Area #4 - Aberdeen area
Aberdeen boasts two superb championship golf courses, Royal Aberdeen and Murcar.
The Big Boys
Royal Aberdeen Balgownie -- A spectacular golf course on the edge of the North Sea, with 6900 yards and a par 71. Difficult and with a multitude of up and down fairways. A must-play for the skilled golfer, but definitely not for the neophyte.
Murcar Links 18 Hole Golf Course - another magnificent championship links course and one of Northeast Scotland's premier venues. Basically the same terrain as Royal Aberdeen, which abuts it, Murcar offers even more spectacular up and down fairways. The course lies directly on the North Sea coast, with 5369 yards and a par of 70. Another must-play course if you are in the area but, alas, not for the novice.
Royal Aberdeen's Little Brother - Silverburn course was opened in 1983 as a relaxing alternative to the Balgownie. Shorter and less demanding than the championship course, the Silverburn lies next to it and is a very enjoyable play.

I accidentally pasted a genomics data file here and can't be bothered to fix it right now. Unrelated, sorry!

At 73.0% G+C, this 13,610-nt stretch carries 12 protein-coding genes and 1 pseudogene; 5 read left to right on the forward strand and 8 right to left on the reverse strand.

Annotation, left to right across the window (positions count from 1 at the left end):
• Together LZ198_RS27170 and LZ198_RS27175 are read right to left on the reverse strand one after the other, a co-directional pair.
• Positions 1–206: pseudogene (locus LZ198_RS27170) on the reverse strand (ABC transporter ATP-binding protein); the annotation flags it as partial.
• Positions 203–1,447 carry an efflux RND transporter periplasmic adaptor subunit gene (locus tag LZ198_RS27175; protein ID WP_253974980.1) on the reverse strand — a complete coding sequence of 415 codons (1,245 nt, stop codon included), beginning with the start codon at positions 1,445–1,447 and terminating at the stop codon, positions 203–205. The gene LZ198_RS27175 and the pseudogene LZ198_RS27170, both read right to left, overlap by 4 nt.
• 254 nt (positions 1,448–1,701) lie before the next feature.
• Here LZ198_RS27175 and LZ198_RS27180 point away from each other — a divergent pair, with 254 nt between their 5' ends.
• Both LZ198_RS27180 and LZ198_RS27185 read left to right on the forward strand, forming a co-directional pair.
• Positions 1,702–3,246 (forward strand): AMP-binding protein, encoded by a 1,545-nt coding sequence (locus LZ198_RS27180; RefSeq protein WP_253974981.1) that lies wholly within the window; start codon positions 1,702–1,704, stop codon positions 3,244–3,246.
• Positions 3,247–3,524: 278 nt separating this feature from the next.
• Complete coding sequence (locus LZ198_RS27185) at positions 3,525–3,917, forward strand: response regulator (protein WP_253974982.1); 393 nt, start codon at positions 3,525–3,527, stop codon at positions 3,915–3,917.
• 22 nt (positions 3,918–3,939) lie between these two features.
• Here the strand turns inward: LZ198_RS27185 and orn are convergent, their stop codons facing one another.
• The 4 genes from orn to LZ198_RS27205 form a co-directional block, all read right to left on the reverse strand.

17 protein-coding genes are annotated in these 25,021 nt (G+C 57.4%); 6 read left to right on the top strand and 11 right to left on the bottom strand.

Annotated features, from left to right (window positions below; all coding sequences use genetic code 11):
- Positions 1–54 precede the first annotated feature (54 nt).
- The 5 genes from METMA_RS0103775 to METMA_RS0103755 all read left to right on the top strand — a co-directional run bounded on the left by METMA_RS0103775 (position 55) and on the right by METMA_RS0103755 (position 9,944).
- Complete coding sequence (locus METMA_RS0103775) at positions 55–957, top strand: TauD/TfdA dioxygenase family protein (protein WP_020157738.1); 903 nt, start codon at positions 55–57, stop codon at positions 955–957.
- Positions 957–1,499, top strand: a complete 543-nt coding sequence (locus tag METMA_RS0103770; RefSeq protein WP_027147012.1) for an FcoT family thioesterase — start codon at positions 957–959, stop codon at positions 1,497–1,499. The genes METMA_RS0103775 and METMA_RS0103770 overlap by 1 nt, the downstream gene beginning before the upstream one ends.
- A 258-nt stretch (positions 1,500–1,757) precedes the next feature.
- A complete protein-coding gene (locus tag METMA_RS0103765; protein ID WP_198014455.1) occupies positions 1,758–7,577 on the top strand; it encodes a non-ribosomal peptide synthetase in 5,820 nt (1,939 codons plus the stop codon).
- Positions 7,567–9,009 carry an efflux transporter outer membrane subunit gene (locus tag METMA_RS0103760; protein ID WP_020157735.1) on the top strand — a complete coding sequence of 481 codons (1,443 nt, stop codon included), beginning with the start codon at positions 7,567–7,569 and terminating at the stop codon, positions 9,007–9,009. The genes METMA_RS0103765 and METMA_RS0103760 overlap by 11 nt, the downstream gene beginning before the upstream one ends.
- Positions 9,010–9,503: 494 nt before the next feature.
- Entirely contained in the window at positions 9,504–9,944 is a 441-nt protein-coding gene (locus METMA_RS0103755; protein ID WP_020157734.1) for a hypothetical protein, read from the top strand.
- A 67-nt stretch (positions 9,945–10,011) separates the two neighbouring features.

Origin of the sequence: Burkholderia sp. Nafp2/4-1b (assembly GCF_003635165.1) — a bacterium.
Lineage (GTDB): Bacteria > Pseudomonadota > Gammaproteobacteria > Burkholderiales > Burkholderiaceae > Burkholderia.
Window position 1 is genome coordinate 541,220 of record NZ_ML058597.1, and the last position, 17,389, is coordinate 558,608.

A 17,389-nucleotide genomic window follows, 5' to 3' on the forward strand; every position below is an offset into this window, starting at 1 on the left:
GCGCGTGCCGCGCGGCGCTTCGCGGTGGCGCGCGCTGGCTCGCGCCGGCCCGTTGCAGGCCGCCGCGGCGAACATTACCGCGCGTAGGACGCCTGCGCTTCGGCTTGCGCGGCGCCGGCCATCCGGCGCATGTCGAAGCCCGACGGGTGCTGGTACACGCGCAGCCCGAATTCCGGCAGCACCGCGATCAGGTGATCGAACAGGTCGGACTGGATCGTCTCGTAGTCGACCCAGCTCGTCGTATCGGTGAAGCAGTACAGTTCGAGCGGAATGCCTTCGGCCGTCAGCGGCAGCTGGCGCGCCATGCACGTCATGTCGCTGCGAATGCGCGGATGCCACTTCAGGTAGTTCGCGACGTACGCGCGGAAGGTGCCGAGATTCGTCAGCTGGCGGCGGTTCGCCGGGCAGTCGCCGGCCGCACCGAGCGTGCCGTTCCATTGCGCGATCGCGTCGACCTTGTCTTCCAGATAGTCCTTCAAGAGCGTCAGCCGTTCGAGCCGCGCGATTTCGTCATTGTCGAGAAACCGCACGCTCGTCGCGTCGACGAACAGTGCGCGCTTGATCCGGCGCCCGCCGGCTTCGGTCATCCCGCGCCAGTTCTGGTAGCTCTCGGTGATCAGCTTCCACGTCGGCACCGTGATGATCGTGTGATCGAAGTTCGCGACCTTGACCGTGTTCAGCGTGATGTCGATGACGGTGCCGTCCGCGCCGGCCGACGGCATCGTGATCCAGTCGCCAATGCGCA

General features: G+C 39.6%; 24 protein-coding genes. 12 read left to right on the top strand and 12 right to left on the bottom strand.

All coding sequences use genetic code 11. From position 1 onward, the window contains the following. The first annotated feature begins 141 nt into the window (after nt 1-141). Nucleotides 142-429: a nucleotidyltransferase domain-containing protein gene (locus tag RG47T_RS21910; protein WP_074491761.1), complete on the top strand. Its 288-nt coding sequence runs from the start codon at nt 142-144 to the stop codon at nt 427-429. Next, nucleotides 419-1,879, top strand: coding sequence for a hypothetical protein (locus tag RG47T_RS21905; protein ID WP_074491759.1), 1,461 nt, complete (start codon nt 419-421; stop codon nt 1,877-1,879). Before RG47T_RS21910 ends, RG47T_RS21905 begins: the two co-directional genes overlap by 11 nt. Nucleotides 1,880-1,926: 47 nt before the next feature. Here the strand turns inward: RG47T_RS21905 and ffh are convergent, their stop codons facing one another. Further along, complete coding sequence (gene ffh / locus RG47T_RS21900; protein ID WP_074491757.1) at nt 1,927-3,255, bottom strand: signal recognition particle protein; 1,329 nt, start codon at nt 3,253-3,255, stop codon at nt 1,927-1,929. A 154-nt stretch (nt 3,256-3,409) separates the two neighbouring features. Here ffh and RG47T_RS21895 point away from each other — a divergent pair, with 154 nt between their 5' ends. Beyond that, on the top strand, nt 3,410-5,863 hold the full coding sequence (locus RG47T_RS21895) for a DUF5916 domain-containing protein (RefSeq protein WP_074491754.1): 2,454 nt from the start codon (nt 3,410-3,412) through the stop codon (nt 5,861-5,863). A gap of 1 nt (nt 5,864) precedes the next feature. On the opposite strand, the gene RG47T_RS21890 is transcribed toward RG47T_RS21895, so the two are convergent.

Murcar's Little Brother -- Murcar Links 9 Hole Golf Course is not in a class with the 18 hole championship course, but is a rewarding play for the novice or the golfer who wants to practice. The appealing course has a par 35 for nine holes, which cost a mere £14. So you see what excellent bargains these alternate courses are. Like its big brother, this memorable links golf course is maintained in the same excellent condition as its sibling.
For both Murcar golf courses-
Directions - Approx. 5 miles north of Aberdeen centre, off the A90.
For both Royal Aberdeen and Murcar courses -
Directions - 2 miles north of the city of Aberdeen, off the A90 (Ellon Rd)
Area #5 - Northern Highlands
The Big Boy - Royal Dornoch Championship Golf Course is the most legendary golfing treasure of the northern Highlands. Third oldest golf course in the world (after Leith and St. Andrews), many golfers know of its greatness but few have actually ventured this far north to play it. Here is another championship course that would most likely be on the Open Championship rota if it were more accessible. Bordering on the sea, with strong winds usually prevailing and rugged vegetation everywhere around you, Royal Dornoch becomes an exhilarating experience even if you only stand there.
If you are not ready to tackle this Big Boy, you can play his adjacent little brother and still enjoy good links golf with the spectacular views and northern terrain.